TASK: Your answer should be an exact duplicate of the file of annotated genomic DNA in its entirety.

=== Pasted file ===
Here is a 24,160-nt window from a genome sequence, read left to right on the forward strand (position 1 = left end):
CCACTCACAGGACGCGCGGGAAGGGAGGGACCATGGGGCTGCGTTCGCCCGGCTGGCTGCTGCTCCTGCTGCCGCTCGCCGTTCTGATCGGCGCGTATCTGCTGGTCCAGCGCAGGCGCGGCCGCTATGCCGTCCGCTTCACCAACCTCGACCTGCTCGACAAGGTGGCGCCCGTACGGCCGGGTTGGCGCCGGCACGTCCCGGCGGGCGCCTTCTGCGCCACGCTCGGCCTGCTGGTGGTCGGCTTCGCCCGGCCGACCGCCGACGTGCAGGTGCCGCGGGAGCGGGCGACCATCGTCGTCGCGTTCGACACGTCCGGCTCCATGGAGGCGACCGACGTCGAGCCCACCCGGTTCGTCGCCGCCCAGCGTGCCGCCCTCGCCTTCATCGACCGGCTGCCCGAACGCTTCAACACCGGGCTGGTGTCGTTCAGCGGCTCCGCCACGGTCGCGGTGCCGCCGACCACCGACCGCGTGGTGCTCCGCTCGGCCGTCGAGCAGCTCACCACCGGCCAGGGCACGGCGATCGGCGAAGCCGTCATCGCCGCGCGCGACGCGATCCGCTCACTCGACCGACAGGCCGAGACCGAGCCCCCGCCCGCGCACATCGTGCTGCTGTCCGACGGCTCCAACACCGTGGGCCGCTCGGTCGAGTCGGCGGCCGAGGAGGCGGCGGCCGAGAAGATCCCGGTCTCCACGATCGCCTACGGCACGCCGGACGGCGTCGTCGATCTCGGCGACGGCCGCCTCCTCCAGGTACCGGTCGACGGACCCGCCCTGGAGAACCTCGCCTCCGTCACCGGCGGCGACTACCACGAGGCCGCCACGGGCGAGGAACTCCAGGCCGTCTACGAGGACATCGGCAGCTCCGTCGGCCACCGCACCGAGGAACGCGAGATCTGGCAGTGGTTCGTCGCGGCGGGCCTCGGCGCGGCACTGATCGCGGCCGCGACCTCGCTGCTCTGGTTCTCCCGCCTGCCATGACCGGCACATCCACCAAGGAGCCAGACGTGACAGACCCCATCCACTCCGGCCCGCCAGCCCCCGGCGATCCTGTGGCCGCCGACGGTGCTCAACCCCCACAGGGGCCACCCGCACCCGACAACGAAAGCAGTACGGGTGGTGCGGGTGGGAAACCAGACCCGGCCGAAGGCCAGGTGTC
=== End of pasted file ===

Here is a 24,160-nt window from a genome sequence, read left to right on the forward strand (position 1 = left end):
CCACTCACAGGACGCGCGGGAAGGGAGGGACCATGGGGCTGCGTTCGCCCGGCTGGCTGCTGCTCCTGCTGCCGCTCGCCGTTCTGATCGGCGCGTATCTGCTGGTCCAGCGCAGGCGCGGCCGCTATGCCGTCCGCTTCACCAACCTCGACCTGCTCGACAAGGTGGCGCCCGTACGGCCGGGTTGGCGCCGGCACGTCCCGGCGGGCGCCTTCTGCGCCACGCTCGGCCTGCTGGTGGTCGGCTTCGCCCGGCCGACCGCCGACGTGCAGGTGCCGCGGGAGCGGGCGACCATCGTCGTCGCGTTCGACACGTCCGGCTCCATGGAGGCGACCGACGTCGAGCCCACCCGGTTCGTCGCCGCCCAGCGTGCCGCCCTCGCCTTCATCGACCGGCTGCCCGAACGCTTCAACACCGGGCTGGTGTCGTTCAGCGGCTCCGCCACGGTCGCGGTGCCGCCGACCACCGACCGCGTGGTGCTCCGCTCGGCCGTCGAGCAGCTCACCACCGGCCAGGGCACGGCGATCGGCGAAGCCGTCATCGCCGCGCGCGACGCGATCCGCTCACTCGACCGACAGGCCGAGACCGAGCCCCCGCCCGCGCACATCGTGCTGCTGTCCGACGGCTCCAACACCGTGGGCCGCTCGGTCGAGTCGGCGGCCGAGGAGGCGGCGGCCGAGAAGATCCCGGTCTCCACGATCGCCTACGGCACGCCGGACGGCGTCGTCGATCTCGGCGACGGCCGCCTCCTCCAGGTACCGGTCGACGGACCCGCCCTGGAGAACCTCGCCTCCGTCACCGGCGGCGACTACCACGAGGCCGCCACGGGCGAGGAACTCCAGGCCGTCTACGAGGACATCGGCAGCTCCGTCGGCCACCGCACCGAGGAACGCGAGATCTGGCAGTGGTTCGTCGCGGCGGGCCTCGGCGCGGCACTGATCGCGGCCGCGACCTCGCTGCTCTGGTTCTCCCGCCTGCCATGACCGGCACATCCACCAAGGAGCCAGACGTGACAGACCCCATCCACTCCGGCCCGCCAGCCCCCGGCGATCCTGTGGCCGCCGACGGTGCTCAACCCCCACAGGGGCCACCCGCACCCGACAACGAAAGCAGTACGGGTGGTGCGGGTGGGAAACCAGACCCGGCCGAAGGCCAGGTGTC